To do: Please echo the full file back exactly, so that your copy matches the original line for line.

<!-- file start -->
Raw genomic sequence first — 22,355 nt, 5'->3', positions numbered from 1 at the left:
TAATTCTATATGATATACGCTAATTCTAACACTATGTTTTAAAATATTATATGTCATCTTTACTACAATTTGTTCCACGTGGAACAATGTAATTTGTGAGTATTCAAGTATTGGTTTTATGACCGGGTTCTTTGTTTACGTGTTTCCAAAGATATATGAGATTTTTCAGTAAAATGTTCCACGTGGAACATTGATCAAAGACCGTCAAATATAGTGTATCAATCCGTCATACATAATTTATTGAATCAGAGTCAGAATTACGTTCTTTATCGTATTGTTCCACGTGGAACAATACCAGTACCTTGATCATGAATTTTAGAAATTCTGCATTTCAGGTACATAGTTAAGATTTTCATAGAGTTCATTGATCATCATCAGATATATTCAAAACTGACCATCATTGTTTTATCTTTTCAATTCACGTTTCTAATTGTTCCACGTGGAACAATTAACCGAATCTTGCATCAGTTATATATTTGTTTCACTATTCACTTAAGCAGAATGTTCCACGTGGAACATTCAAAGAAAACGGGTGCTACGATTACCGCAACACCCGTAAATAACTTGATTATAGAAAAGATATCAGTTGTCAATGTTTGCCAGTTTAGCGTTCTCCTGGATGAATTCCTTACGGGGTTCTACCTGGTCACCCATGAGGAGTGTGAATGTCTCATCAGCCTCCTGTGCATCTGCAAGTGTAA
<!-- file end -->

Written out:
Raw genomic sequence first — 22,355 nt, 5'->3', positions numbered from 1 at the left:
TAATTCTATATGATATACGCTAATTCTAACACTATGTTTTAAAATATTATATGTCATCTTTACTACAATTTGTTCCACGTGGAACAATGTAATTTGTGAGTATTCAAGTATTGGTTTTATGACCGGGTTCTTTGTTTACGTGTTTCCAAAGATATATGAGATTTTTCAGTAAAATGTTCCACGTGGAACATTGATCAAAGACCGTCAAATATAGTGTATCAATCCGTCATACATAATTTATTGAATCAGAGTCAGAATTACGTTCTTTATCGTATTGTTCCACGTGGAACAATACCAGTACCTTGATCATGAATTTTAGAAATTCTGCATTTCAGGTACATAGTTAAGATTTTCATAGAGTTCATTGATCATCATCAGATATATTCAAAACTGACCATCATTGTTTTATCTTTTCAATTCACGTTTCTAATTGTTCCACGTGGAACAATTAACCGAATCTTGCATCAGTTATATATTTGTTTCACTATTCACTTAAGCAGAATGTTCCACGTGGAACATTCAAAGAAAACGGGTGCTACGATTACCGCAACACCCGTAAATAACTTGATTATAGAAAAGATATCAGTTGTCAATGTTTGCCAGTTTAGCGTTCTCCTGGATGAATTCCTTACGGGGTTCTACCTGGTCACCCATGAGGAGTGTGAATGTCTCATCAGCCTCCTGTGCATCTGCAAGTGTAA